of the Unit
The sample student material below is from Lesson 1, Investigation 3. In Investigations 1 and 2, students created shapes using geometry software, developed the distance and midpoint formulas, and considered how the slope of lines can be used to determine whether or not lines are perpendicular. This knowledge was then used to identify special triangles and quadrilaterals, such as isosceles triangles and parallelograms. In the third investigation, students learn how to represent circles in a coordinate plane with equations.
Throughout the curriculum, interesting problem contexts serve as the foundation for instruction. As lessons unfold around these problem situations, classroom instruction tends to follow a four-phase cycle of classroom activities—Launch, Explore, Share and Summarize, and Apply. This instructional model is elaborated under Instructional Design.
Unit Table of Contents and Sample Lesson Material
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Geometry and Trigonometry Strand Continues
In Course 2 Unit 7, Trigonometric Methods, students develop an understanding of trigonometric functions and the ability to use right triangle trigonometry to solve triangulation and indirect measurement problems.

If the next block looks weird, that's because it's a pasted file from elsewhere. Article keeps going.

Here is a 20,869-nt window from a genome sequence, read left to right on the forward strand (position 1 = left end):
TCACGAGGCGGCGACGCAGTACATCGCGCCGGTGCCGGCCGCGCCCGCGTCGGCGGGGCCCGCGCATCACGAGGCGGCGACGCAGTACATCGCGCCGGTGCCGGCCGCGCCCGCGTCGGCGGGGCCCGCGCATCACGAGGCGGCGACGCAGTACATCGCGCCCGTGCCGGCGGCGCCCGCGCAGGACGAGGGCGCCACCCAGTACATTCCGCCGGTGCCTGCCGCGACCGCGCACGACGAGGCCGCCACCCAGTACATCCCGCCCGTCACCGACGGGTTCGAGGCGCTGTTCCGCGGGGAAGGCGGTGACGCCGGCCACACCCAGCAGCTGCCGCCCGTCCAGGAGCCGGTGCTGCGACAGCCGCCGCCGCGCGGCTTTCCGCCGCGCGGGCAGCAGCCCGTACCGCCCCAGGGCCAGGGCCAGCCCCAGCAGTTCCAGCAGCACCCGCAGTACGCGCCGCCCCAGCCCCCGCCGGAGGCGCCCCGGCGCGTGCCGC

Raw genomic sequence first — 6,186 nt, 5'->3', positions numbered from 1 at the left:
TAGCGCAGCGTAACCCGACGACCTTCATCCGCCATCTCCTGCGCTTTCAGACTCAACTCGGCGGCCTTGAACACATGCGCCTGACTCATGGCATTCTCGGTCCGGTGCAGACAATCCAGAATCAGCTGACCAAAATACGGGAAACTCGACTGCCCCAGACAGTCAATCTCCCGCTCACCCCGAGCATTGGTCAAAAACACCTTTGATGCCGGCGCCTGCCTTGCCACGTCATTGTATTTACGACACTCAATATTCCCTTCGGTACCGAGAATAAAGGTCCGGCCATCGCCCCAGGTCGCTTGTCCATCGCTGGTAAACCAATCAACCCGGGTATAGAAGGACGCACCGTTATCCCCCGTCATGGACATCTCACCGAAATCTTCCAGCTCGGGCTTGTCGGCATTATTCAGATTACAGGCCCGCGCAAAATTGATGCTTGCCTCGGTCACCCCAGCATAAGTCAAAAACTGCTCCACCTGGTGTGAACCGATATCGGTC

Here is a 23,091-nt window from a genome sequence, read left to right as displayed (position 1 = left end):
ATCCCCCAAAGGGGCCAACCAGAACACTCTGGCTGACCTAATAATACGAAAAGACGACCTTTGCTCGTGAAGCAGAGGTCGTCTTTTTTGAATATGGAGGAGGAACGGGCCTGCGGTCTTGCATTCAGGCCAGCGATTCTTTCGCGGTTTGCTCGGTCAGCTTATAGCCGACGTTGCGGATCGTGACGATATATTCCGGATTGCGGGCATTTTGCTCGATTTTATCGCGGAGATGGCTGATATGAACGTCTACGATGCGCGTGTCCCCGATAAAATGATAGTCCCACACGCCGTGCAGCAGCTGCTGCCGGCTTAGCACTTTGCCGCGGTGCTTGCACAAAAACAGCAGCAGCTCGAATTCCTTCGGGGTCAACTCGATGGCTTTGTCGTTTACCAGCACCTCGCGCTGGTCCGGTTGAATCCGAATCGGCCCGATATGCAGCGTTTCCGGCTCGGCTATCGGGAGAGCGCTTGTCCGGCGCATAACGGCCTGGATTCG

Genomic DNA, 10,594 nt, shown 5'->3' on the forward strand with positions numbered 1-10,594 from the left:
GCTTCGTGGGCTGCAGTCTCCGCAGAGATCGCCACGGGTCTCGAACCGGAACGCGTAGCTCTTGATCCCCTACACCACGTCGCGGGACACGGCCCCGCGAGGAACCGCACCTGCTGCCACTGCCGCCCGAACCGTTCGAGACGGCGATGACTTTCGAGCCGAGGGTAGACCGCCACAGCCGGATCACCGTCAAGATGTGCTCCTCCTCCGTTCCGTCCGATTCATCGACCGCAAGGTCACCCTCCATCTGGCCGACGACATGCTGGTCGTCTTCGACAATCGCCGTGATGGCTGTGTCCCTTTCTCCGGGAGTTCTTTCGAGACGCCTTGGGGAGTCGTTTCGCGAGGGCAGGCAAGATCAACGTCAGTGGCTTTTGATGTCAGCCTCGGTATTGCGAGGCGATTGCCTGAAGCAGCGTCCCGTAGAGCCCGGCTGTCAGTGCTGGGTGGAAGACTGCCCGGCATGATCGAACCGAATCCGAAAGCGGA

In Course 3 Units 1 and 3, students extend their ability to reason formally in geometric settings. Deductive reasoning is used to prove theorems concerning parallel lines and transversals, angle sums of polygons, similar and congruent triangles and their application to special quadrilaterals, and necessary and sufficient conditions for parallelograms. Circular functions (sine and cosine) are used to model periodic change in Unit 6, Circles and Circular Functions.
In Course 4: Preparation for Calculus, geometry and algebra become increasingly intertwined. Students develop understanding of two-dimensional vectors and their application and the use of parametric equations in modeling linear, circular, and other nonlinear motion. In addition, students intending to pursue programs in the mathematical, physical, and biological sciences, or engineering extend their ability to visualize and represent three-dimensional surfaces using contours, cross sections, and reliefs; and to visualize and sketch surfaces and conic sections defined by algebraic equations. They also extend their understanding of, and ability to reason with, trigonometric functions to prove or disprove trigonometric identities and to solve trigonometric equations. They also geometrically represent complex numbers and apply complex number operations to find powers and roots of complex numbers expressed in trigonometric form. (See the CPMP Courses 1-4 descriptions.)
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